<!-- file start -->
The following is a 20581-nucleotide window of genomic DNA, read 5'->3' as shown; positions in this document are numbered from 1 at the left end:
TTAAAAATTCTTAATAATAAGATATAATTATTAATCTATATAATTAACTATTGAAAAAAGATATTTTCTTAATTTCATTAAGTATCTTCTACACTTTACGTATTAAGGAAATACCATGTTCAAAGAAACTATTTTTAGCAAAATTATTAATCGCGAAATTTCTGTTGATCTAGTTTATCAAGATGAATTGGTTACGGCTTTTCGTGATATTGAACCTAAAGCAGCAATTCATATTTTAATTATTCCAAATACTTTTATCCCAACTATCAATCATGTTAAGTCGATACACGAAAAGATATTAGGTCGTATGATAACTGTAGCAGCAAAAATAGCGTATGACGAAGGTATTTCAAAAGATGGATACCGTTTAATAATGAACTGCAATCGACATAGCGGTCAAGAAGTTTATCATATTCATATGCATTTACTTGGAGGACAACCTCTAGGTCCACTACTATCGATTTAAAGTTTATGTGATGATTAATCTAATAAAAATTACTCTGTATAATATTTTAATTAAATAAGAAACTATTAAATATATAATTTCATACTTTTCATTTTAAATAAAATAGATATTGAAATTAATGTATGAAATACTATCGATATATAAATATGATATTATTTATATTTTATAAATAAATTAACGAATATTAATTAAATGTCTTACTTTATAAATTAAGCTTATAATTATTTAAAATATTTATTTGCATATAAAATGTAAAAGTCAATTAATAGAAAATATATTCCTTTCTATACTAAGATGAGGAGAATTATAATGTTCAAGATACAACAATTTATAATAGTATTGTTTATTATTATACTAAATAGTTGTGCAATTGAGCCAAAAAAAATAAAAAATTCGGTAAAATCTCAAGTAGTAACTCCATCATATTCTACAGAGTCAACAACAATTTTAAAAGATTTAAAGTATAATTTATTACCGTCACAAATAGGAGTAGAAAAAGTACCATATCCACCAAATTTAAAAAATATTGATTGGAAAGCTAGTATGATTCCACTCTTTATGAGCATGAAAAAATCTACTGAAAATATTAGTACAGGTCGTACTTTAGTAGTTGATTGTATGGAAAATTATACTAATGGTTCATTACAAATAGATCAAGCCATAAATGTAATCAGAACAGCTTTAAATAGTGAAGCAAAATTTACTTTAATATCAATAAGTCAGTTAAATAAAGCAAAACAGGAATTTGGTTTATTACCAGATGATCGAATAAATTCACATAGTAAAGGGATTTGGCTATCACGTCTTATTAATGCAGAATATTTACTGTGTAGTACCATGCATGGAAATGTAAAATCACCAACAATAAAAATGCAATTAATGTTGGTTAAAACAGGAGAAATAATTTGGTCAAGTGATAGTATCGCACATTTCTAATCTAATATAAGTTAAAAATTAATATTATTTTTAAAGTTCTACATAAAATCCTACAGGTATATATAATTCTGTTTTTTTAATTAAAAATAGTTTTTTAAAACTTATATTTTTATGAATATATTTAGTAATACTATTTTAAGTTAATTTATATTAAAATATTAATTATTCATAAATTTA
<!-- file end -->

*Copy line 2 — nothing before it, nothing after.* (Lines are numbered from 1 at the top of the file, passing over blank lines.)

TTAAAAATTCTTAATAATAAGATATAATTATTAATCTATATAATTAACTATTGAAAAAAGATATTTTCTTAATTTCATTAAGTATCTTCTACACTTTACGTATTAAGGAAATACCATGTTCAAAGAAACTATTTTTAGCAAAATTATTAATCGCGAAATTTCTGTTGATCTAGTTTATCAAGATGAATTGGTTACGGCTTTTCGTGATATTGAACCTAAAGCAGCAATTCATATTTTAATTATTCCAAATACTTTTATCCCAACTATCAATCATGTTAAGTCGATACACGAAAAGATATTAGGTCGTATGATAACTGTAGCAGCAAAAATAGCGTATGACGAAGGTATTTCAAAAGATGGATACCGTTTAATAATGAACTGCAATCGACATAGCGGTCAAGAAGTTTATCATATTCATATGCATTTACTTGGAGGACAACCTCTAGGTCCACTACTATCGATTTAAAGTTTATGTGATGATTAATCTAATAAAAATTACTCTGTATAATATTTTAATTAAATAAGAAACTATTAAATATATAATTTCATACTTTTCATTTTAAATAAAATAGATATTGAAATTAATGTATGAAATACTATCGATATATAAATATGATATTATTTATATTTTATAAATAAATTAACGAATATTAATTAAATGTCTTACTTTATAAATTAAGCTTATAATTATTTAAAATATTTATTTGCATATAAAATGTAAAAGTCAATTAATAGAAAATATATTCCTTTCTATACTAAGATGAGGAGAATTATAATGTTCAAGATACAACAATTTATAATAGTATTGTTTATTATTATACTAAATAGTTGTGCAATTGAGCCAAAAAAAATAAAAAATTCGGTAAAATCTCAAGTAGTAACTCCATCATATTCTACAGAGTCAACAACAATTTTAAAAGATTTAAAGTATAATTTATTACCGTCACAAATAGGAGTAGAAAAAGTACCATATCCACCAAATTTAAAAAATATTGATTGGAAAGCTAGTATGATTCCACTCTTTATGAGCATGAAAAAATCTACTGAAAATATTAGTACAGGTCGTACTTTAGTAGTTGATTGTATGGAAAATTATACTAATGGTTCATTACAAATAGATCAAGCCATAAATGTAATCAGAACAGCTTTAAATAGTGAAGCAAAATTTACTTTAATATCAATAAGTCAGTTAAATAAAGCAAAACAGGAATTTGGTTTATTACCAGATGATCGAATAAATTCACATAGTAAAGGGATTTGGCTATCACGTCTTATTAATGCAGAATATTTACTGTGTAGTACCATGCATGGAAATGTAAAATCACCAACAATAAAAATGCAATTAATGTTGGTTAAAACAGGAGAAATAATTTGGTCAAGTGATAGTATCGCACATTTCTAATCTAATATAAGTTAAAAATTAATATTATTTTTAAAGTTCTACATAAAATCCTACAGGTATATATAATTCTGTTTTTTTAATTAAAAATAGTTTTTTAAAACTTATATTTTTATGAATATATTTAGTAATACTATTTTAAGTTAATTTATATTAAAATATTAATTATTCATAAATTTA